Gilbert leaders in a split decision approved a rezoning that could pave the way for nearly 300 apartments in a mostly commercial part of town, despite firm opposition from town staffers.
The Town Council on Tuesday voted 5-2 to amend the general plan — a voter-approved guide for growth — and rezone the property at McQueen and Elliott roads. Council members Kathy Tilque and Scott September voted against it, repeating many of the same concerns as staff: residential development would clash with the businesses and industrial development in the area and it could be tall enough to block people’s views.
Town staffers in a recent report wrote that the project isn’t a good fit for the area, which was until Tuesday zoned for commercial development.
“A critical component of building a resilient Gilbert is ensuring that our community has a balance of land uses and job opportunities,” the report says. “Protection of land designated for non-residential uses, such as the subject site, is a key to achieving long term sustainability.”
Critics on the Town Council agreed. It’s not that the project itself is bad, they said, it’s in the wrong area.
“It’s probably a great project somewhere else,” Tilque said.
The land has sat vacant for more than 30 years under the same owner. Councilmember Scott Anderson, who voted for the general plan amendment and for years served as Gilbert’s planning and zoning director, said it was time to move toward developing the land.
“I just don’t want to see this site sit vacant for another 30 years,” he said.
The Town Planning Commission in October only narrowly voted to recommend the council approve the general plan amendment. Planning officials voted 4-3 in favor of it, repeating the same concerns as staff.
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But as town leaders pointed out Tuesday, more residents and businesses supported it than opposed it. Residents sent in 44 letters in favor of it and 13 letters opposed to it. A handful of residents spoke against it at the meeting.
Phoenix area renters don’t have many options. Where is housing being built?
The Phoenix area’s rental market is busy. Vacancies are at a nearly 50-year low.
But plans to build apartments aren’t always a given. Municipal leaders and residents across the Valley often voice concerns about increased traffic and increased crowding in schools. They sometimes voice debunked concerns about apartments bringing crime, as well.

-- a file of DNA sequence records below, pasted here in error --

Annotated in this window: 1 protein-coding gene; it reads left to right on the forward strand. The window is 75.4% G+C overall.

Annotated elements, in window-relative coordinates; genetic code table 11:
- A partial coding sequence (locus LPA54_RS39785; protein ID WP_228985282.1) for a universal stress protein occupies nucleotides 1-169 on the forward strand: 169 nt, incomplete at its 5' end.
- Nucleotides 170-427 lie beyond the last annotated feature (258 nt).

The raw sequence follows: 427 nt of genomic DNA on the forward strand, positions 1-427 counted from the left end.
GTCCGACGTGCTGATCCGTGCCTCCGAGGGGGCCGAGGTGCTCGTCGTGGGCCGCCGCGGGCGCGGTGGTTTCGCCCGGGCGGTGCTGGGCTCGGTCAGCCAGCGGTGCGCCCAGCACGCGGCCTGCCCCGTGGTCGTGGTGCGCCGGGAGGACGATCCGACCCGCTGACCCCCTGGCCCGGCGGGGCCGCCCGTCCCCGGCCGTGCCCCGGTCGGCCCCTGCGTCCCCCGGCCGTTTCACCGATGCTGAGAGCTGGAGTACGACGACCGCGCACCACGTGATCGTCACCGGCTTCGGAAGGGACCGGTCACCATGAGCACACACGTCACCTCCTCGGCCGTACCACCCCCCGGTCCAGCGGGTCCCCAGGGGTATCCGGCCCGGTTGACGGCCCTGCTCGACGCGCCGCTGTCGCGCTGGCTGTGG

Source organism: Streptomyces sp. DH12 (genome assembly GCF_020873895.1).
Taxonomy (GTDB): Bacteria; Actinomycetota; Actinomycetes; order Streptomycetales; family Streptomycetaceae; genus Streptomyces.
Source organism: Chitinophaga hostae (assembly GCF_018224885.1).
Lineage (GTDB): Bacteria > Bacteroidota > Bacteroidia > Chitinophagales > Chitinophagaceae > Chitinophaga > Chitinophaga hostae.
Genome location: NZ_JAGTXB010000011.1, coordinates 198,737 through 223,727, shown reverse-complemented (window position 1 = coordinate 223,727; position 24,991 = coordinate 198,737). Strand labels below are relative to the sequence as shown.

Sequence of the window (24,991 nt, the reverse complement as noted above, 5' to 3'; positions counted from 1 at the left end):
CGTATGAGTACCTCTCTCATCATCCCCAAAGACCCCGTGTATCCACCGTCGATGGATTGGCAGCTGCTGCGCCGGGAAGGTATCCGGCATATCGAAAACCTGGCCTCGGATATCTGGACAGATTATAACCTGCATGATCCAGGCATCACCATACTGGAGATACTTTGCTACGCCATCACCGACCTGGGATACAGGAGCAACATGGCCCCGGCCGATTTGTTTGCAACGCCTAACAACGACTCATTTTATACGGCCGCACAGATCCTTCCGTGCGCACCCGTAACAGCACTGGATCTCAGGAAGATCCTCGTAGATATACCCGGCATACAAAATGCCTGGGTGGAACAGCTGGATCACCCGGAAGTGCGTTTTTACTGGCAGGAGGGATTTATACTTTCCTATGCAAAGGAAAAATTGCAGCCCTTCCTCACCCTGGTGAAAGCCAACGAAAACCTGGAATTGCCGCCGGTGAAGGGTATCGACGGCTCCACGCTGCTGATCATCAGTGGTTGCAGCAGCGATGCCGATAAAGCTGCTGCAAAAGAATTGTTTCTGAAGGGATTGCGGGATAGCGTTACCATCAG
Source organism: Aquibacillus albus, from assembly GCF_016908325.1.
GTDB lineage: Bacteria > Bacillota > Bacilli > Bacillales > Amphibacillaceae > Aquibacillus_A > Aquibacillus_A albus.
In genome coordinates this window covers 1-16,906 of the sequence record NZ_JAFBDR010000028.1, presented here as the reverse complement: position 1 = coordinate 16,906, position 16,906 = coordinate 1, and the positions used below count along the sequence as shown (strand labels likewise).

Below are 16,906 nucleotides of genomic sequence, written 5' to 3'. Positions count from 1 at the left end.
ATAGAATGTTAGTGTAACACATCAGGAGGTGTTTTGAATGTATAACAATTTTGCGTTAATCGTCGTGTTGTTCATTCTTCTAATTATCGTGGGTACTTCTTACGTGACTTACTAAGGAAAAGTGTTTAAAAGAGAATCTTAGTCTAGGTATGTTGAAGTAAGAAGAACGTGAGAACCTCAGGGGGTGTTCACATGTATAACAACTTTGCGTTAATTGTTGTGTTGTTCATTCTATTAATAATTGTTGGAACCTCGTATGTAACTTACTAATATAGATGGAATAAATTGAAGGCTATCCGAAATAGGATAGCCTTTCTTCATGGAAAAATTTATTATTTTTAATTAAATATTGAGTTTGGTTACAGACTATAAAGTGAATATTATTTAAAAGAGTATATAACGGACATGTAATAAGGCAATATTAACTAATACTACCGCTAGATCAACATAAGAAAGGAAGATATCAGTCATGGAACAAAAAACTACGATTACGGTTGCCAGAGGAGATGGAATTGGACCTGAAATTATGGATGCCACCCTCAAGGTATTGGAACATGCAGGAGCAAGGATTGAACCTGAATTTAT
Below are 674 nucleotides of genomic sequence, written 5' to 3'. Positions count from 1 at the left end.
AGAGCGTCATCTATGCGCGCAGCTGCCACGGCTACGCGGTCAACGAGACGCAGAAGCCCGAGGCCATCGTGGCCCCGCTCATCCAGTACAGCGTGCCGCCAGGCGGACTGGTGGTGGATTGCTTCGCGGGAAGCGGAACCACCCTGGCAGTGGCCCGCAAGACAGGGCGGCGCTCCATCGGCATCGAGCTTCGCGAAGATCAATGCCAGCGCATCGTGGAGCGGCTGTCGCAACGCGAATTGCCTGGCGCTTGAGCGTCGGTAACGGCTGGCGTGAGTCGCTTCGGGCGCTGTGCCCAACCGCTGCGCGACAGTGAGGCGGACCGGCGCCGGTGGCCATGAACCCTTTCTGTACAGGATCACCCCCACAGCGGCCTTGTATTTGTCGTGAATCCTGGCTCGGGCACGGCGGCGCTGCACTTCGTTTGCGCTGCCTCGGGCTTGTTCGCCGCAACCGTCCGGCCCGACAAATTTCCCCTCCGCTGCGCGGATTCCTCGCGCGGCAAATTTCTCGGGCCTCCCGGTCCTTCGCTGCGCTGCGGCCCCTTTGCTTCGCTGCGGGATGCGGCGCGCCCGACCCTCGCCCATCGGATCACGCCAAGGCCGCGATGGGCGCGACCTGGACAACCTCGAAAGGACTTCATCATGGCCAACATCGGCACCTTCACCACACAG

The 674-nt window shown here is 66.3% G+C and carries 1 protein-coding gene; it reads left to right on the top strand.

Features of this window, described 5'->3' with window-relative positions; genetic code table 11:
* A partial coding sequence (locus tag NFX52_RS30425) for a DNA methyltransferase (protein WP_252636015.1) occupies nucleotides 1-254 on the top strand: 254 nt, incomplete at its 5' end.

Rent has risen dramatically with demand. Apartment-hunting firm Zumper recently ranked Gilbert’s median rent as the 17th most expensive in the U.S. It listed median one-bedroom rent in Gilbert at $1,670 per month, more expensive than every other Arizona city on the list except Scottsdale.
And Gilbert for years has trailed behind many other Valley cities, particularly in the East Valley, when it comes to building multi-family developments like apartments and condos.
Data from the Maricopa Association of Governments show that, over five years from 2016 through 2020, Gilbert built 2,379 multifamily units, which includes apartments and condos. It lagged behind nearby Mesa’s 3,357, though the city is nearly twice the size of Gilbert.
Here’s how other cities of similar size stack up when it comes to multifamily units built from 2016-2020:
Scottsdale: 4,490 new multi-family units.
Chandler: 4,927 new multi-family units.
Glendale: 1,039 new multi-family units.
Tempe: 7,004 new multi-family units.
Peoria: 866 new multi-family units.
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What’s planned for the project?
Plans for the development are still in the early stages.
Sean Lake, an attorney for developer Wood Partners, noted the developer has not yet submitted a site plan to the town. The developer will work with Gilbert officials to address staffers’ concerns, he said.
Early plans call for four buildings ranging from three to four stories with a combined 278 units. Plans also call for:
A dog park for residents.
A pool and spa.
A fitness center.
A game room with billiards.
A coffee and tea bar.
Free Wi-Fi in common areas.
A clubhouse with a kitchen.
“We don’t want to see the north part of Gilbert look like the south part of Mesa,” Lake said. “We want to see some investment.”
Reach reporter Joshua Bowling at firstname.lastname@example.org or 602-444-8138. Follow him on Twitter @MrJoshuaBowling.
AUTHOR: Joshua Bowling